Prime Minister Narendra Modi today (17 September) dedicated the Sardar Sarovar Dam to the nation, almost 56 years after its foundation stone was laid. Calling the dam an ‘engineering miracle’ Modi, who turned 67 today, said while unveiling the plaque, "no other project in the world has faced such hurdles. A massive misinformation campaign was launched against the project, and the discourse soon turned political."
The dam has been described as 'Gujarat's lifeline' with the state’s Chief Minister Vijay Rupani saying more than 18 lakh hectares of land in the state would be irrigated with the waters of Narmada that will flow to over 9,000 villages of Gujarat through a canal network.
Madhya Pradesh, Maharashtra and Gujarat, would share the power generated from the dam. Fifty-seven per cent of the electricity produced from the dam goes to Maharashtra, while Madhya Pradesh gets 27 per cent and Gujarat 16 per cent.
According to the Sardar Sarovar project officials, the dam will irrigate 246,000 hectares of land in the strategically important desert districts of Barmer and Jalore in Rajasthan, and 37,500 hectares in the tribal hilly tract of Maharashtra. A special allocation of 0.86 million cubic feet (MAF) of water has been made to provide drinking water to 131 urban centres and 9,633 villages, which is 53 per cent of the total 18,144 villages of Gujarat.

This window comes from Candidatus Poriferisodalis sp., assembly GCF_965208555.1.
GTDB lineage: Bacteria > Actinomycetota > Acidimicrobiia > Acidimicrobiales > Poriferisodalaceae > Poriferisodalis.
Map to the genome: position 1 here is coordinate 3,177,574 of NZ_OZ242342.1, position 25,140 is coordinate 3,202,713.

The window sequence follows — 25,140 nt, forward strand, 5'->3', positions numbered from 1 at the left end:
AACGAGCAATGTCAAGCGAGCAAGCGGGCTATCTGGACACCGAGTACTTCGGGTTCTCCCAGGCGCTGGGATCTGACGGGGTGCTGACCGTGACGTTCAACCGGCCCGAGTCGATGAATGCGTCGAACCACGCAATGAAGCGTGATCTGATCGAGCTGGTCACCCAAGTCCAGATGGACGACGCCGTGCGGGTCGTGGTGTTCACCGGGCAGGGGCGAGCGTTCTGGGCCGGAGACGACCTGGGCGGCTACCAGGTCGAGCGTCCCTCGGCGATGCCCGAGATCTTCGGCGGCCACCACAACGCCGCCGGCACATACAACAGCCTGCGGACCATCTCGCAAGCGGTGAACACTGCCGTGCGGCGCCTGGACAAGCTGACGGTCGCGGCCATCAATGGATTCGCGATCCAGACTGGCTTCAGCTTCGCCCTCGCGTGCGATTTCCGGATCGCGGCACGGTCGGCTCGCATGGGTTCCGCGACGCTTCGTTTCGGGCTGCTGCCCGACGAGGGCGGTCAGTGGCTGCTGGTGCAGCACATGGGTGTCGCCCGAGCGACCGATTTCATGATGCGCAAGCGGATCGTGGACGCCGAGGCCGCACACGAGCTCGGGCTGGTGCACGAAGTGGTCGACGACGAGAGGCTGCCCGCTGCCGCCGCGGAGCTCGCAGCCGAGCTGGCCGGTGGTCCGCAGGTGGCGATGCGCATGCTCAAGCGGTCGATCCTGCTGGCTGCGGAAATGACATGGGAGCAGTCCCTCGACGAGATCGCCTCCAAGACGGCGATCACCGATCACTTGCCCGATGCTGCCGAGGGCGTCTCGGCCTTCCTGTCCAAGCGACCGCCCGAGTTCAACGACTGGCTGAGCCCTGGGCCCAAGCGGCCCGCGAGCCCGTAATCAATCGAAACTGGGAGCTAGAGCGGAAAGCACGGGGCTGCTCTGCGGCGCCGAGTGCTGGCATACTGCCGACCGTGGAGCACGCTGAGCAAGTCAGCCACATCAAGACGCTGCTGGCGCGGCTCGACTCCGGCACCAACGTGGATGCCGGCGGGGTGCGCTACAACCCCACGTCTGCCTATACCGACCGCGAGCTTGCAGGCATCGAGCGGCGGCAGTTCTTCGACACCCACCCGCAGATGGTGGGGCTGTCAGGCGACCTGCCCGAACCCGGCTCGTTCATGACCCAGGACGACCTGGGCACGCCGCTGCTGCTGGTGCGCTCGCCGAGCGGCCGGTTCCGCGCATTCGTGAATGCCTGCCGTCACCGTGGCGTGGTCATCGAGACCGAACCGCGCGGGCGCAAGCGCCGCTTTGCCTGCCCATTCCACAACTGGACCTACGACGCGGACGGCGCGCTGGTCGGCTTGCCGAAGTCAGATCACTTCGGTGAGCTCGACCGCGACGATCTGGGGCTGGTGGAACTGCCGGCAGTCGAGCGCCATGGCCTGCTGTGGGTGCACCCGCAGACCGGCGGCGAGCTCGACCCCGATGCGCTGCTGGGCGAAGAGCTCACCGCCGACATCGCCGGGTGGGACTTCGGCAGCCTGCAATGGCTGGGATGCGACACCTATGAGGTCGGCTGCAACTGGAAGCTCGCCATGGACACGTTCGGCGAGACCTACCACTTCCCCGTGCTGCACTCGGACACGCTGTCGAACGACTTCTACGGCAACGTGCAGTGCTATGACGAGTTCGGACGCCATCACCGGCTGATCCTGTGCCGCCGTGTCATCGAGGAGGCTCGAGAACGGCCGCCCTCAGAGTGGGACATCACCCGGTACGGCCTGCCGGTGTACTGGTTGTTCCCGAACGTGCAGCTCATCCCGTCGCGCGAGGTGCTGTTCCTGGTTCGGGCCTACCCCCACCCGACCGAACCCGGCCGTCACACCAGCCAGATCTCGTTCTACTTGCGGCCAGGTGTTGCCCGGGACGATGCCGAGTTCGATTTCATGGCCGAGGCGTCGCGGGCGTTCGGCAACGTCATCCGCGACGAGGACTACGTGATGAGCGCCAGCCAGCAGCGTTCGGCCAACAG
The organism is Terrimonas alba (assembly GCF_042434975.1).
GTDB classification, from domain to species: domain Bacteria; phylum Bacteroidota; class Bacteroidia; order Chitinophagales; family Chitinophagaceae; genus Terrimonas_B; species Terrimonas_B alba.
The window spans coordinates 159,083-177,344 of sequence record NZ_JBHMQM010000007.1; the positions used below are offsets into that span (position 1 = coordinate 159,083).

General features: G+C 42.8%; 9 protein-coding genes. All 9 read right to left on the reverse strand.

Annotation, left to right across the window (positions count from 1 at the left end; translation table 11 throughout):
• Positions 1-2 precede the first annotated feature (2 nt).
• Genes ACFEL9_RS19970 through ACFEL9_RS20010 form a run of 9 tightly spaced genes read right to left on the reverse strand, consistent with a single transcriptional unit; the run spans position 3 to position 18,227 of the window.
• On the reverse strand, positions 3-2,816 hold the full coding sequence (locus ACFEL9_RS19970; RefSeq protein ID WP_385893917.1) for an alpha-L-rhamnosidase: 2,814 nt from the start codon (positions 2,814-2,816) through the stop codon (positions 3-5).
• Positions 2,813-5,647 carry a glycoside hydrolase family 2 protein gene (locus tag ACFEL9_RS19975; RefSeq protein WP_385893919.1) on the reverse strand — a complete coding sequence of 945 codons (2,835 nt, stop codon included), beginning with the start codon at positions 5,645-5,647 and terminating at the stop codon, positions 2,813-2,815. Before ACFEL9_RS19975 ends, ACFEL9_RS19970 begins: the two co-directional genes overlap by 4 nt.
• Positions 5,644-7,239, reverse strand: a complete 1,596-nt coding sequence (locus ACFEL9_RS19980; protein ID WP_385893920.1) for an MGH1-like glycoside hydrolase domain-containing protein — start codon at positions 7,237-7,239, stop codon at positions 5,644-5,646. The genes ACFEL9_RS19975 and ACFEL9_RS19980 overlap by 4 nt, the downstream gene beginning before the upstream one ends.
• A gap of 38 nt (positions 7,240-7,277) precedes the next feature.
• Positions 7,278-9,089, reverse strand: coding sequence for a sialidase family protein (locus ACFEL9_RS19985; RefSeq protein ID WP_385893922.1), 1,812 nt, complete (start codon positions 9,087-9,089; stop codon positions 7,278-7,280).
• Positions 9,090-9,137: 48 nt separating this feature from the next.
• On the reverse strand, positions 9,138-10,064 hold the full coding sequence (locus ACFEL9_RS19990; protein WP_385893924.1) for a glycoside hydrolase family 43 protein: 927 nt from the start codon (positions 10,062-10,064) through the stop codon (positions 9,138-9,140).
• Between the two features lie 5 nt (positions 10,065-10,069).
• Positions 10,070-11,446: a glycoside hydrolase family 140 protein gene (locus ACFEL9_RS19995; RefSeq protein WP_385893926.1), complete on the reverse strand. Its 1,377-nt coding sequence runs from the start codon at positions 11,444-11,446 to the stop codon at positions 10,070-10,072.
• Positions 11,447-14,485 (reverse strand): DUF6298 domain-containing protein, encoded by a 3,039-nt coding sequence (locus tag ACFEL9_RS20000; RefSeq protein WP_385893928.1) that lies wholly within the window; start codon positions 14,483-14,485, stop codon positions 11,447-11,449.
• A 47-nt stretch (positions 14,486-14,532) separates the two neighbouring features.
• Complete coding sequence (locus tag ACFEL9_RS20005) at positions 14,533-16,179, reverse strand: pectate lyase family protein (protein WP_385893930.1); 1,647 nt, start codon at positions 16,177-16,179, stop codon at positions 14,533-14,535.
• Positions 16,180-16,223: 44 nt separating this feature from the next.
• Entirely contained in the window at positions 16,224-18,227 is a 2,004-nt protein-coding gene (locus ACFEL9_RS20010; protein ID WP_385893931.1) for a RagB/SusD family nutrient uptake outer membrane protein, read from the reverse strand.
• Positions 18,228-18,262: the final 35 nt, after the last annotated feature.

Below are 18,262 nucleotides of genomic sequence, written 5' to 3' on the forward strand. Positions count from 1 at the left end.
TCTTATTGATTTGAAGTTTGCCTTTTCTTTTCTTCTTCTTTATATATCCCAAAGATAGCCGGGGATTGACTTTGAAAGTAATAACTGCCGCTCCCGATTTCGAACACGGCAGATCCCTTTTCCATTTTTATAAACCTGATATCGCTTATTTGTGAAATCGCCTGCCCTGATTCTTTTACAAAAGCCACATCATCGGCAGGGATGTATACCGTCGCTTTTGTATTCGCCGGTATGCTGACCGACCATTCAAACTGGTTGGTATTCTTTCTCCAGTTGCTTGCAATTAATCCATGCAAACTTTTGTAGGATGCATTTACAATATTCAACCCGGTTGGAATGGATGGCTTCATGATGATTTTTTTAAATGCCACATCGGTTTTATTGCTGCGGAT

After closure of the gates, the height of the dam was increased to 138 metres, with storage capacity raised to 4.73 million cubic metres (MCM) from the existing 1.27 MCM. Earlier, the height of the dam was 121.92 metres.
It took 56 years to finally complete the dam’s construction due to court cases and protests by the affected villagers, with the Medha Patkar-led Narmada Bachao Andolan taking the government to the Supreme Court over environmental and rehabilitation issues. The court allowed resumption of work in October 2000.
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